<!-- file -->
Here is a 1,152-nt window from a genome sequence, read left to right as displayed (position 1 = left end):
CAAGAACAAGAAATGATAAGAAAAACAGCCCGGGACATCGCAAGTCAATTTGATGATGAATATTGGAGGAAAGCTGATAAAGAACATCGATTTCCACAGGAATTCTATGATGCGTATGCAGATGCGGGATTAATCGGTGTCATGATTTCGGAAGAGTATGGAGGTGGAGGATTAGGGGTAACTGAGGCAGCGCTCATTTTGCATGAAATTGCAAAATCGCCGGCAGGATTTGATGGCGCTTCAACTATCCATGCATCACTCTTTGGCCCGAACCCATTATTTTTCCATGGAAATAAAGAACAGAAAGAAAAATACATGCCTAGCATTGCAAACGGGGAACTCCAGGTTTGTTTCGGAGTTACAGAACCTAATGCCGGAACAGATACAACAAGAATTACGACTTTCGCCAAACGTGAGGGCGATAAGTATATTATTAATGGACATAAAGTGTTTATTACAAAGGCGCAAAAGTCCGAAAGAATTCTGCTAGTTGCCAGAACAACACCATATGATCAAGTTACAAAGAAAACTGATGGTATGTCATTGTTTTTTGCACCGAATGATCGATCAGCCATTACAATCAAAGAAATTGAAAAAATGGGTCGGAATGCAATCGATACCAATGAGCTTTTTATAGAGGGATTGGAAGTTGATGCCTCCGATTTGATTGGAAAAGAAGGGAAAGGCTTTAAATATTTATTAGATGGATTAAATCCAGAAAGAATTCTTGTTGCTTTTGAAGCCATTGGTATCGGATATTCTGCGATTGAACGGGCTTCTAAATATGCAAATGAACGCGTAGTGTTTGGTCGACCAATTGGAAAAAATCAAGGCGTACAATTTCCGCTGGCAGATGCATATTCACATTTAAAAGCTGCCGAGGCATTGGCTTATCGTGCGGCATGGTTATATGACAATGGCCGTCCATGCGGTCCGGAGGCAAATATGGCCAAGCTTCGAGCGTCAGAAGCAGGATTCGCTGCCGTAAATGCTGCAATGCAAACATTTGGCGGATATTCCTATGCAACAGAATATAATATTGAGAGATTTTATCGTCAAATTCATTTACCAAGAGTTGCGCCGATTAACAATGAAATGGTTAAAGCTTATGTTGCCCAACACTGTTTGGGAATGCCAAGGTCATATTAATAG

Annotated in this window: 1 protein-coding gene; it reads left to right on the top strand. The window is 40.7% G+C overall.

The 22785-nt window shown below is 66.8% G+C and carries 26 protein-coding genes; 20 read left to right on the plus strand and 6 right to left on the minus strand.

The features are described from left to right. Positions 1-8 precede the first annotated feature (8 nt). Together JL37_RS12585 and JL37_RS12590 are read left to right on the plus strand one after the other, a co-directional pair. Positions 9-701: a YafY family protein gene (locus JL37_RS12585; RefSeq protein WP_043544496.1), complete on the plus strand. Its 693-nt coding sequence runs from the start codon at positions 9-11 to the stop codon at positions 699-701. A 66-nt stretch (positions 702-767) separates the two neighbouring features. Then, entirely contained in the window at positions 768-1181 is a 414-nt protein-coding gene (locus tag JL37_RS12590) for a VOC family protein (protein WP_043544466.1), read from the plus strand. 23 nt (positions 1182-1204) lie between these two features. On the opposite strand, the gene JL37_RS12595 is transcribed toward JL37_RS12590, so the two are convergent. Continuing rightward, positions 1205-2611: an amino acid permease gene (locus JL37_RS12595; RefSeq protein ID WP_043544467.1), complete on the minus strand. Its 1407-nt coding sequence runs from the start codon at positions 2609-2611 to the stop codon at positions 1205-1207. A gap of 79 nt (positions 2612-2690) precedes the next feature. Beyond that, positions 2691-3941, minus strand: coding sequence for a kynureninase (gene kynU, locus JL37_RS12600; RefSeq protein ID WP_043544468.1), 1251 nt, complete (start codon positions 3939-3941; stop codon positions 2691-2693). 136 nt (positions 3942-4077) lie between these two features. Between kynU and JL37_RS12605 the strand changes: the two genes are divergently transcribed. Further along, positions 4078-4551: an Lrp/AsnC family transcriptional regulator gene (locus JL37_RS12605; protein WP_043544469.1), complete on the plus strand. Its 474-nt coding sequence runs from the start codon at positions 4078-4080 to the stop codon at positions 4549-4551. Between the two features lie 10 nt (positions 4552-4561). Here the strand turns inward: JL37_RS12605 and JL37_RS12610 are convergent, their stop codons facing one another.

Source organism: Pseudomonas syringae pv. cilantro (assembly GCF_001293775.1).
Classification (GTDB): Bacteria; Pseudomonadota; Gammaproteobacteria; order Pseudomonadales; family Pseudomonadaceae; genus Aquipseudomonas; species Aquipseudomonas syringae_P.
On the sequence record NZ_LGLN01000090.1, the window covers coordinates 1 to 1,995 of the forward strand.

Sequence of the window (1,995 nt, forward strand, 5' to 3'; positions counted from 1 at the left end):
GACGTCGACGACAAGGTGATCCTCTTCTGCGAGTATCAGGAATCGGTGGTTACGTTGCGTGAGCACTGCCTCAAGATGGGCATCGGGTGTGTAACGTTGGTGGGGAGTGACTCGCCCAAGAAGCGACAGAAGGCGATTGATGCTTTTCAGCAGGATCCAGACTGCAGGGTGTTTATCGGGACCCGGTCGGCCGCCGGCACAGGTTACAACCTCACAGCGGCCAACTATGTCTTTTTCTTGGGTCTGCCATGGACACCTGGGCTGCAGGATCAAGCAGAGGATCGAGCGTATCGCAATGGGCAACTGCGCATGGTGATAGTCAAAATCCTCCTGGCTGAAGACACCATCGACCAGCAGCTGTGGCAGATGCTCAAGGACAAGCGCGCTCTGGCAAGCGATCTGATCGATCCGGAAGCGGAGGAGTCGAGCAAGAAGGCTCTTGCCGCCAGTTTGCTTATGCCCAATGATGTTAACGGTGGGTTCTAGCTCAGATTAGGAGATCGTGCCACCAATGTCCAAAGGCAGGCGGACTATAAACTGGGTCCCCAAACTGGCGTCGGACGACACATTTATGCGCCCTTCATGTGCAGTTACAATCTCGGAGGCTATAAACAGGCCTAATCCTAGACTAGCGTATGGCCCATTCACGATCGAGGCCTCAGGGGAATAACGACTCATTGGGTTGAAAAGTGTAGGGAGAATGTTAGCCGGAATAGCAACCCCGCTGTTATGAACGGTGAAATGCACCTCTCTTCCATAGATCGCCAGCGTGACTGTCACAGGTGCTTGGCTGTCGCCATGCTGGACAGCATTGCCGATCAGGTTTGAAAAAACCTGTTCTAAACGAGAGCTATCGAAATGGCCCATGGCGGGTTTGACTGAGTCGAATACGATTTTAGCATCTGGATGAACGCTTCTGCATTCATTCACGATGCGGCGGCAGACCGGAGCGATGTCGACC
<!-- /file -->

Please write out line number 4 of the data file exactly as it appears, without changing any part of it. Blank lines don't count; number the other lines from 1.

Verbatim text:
The 22785-nt window shown below is 66.8% G+C and carries 26 protein-coding genes; 20 read left to right on the plus strand and 6 right to left on the minus strand.